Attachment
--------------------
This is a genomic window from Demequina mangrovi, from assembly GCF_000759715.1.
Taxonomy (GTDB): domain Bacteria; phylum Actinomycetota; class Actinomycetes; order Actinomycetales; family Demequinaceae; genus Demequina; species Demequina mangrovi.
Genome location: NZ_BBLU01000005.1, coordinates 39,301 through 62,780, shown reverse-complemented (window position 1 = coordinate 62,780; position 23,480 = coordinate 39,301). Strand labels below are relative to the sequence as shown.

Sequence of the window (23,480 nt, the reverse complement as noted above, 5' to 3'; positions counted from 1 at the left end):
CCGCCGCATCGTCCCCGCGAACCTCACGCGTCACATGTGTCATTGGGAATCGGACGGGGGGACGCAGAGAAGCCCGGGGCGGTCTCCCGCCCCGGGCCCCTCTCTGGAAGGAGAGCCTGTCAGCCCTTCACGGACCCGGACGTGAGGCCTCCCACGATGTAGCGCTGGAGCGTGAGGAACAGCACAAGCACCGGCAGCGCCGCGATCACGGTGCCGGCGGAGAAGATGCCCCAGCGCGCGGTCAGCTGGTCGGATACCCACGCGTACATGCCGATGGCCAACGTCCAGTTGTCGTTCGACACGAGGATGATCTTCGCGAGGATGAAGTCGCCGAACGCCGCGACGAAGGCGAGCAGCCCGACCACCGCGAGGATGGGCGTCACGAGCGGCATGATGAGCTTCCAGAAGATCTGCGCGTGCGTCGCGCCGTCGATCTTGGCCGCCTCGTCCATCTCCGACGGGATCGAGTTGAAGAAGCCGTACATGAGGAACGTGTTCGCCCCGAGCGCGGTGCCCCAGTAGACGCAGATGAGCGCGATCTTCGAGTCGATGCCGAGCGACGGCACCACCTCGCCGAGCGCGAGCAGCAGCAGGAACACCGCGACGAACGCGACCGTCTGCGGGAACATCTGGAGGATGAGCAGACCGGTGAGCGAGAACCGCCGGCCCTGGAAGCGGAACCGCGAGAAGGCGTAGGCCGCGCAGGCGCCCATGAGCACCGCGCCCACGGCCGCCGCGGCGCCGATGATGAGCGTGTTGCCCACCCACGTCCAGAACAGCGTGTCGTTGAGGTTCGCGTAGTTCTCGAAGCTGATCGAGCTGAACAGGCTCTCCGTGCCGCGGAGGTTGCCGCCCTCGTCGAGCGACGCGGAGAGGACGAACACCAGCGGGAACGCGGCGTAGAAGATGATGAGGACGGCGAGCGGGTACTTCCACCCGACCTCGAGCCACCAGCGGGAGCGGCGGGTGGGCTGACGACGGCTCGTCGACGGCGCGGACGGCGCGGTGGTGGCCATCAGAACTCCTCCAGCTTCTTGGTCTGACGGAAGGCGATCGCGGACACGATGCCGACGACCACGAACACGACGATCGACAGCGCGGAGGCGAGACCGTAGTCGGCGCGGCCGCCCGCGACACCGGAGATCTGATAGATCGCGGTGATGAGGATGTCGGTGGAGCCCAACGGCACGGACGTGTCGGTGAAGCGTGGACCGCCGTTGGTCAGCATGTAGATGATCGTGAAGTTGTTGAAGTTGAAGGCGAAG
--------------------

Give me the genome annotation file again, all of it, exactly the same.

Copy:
This is a genomic window from Demequina mangrovi, from assembly GCF_000759715.1.
Taxonomy (GTDB): domain Bacteria; phylum Actinomycetota; class Actinomycetes; order Actinomycetales; family Demequinaceae; genus Demequina; species Demequina mangrovi.
Genome location: NZ_BBLU01000005.1, coordinates 39,301 through 62,780, shown reverse-complemented (window position 1 = coordinate 62,780; position 23,480 = coordinate 39,301). Strand labels below are relative to the sequence as shown.

Sequence of the window (23,480 nt, the reverse complement as noted above, 5' to 3'; positions counted from 1 at the left end):
CCGCCGCATCGTCCCCGCGAACCTCACGCGTCACATGTGTCATTGGGAATCGGACGGGGGGACGCAGAGAAGCCCGGGGCGGTCTCCCGCCCCGGGCCCCTCTCTGGAAGGAGAGCCTGTCAGCCCTTCACGGACCCGGACGTGAGGCCTCCCACGATGTAGCGCTGGAGCGTGAGGAACAGCACAAGCACCGGCAGCGCCGCGATCACGGTGCCGGCGGAGAAGATGCCCCAGCGCGCGGTCAGCTGGTCGGATACCCACGCGTACATGCCGATGGCCAACGTCCAGTTGTCGTTCGACACGAGGATGATCTTCGCGAGGATGAAGTCGCCGAACGCCGCGACGAAGGCGAGCAGCCCGACCACCGCGAGGATGGGCGTCACGAGCGGCATGATGAGCTTCCAGAAGATCTGCGCGTGCGTCGCGCCGTCGATCTTGGCCGCCTCGTCCATCTCCGACGGGATCGAGTTGAAGAAGCCGTACATGAGGAACGTGTTCGCCCCGAGCGCGGTGCCCCAGTAGACGCAGATGAGCGCGATCTTCGAGTCGATGCCGAGCGACGGCACCACCTCGCCGAGCGCGAGCAGCAGCAGGAACACCGCGACGAACGCGACCGTCTGCGGGAACATCTGGAGGATGAGCAGACCGGTGAGCGAGAACCGCCGGCCCTGGAAGCGGAACCGCGAGAAGGCGTAGGCCGCGCAGGCGCCCATGAGCACCGCGCCCACGGCCGCCGCGGCGCCGATGATGAGCGTGTTGCCCACCCACGTCCAGAACAGCGTGTCGTTGAGGTTCGCGTAGTTCTCGAAGCTGATCGAGCTGAACAGGCTCTCCGTGCCGCGGAGGTTGCCGCCCTCGTCGAGCGACGCGGAGAGGACGAACACCAGCGGGAACGCGGCGTAGAAGATGATGAGGACGGCGAGCGGGTACTTCCACCCGACCTCGAGCCACCAGCGGGAGCGGCGGGTGGGCTGACGACGGCTCGTCGACGGCGCGGACGGCGCGGTGGTGGCCATCAGAACTCCTCCAGCTTCTTGGTCTGACGGAAGGCGATCGCGGACACGATGCCGACGACCACGAACACGACGATCGACAGCGCGGAGGCGAGACCGTAGTCGGCGCGGCCGCCCGCGACACCGGAGATCTGATAGATCGCGGTGATGAGGATGTCGGTGGAGCCCAACGGCACGGACGTGTCGGTGAAGCGTGGACCGCCGTTGGTCAGCATGTAGATGATCGTGAAGTTGTTGAAGTTGAAGGCGAAG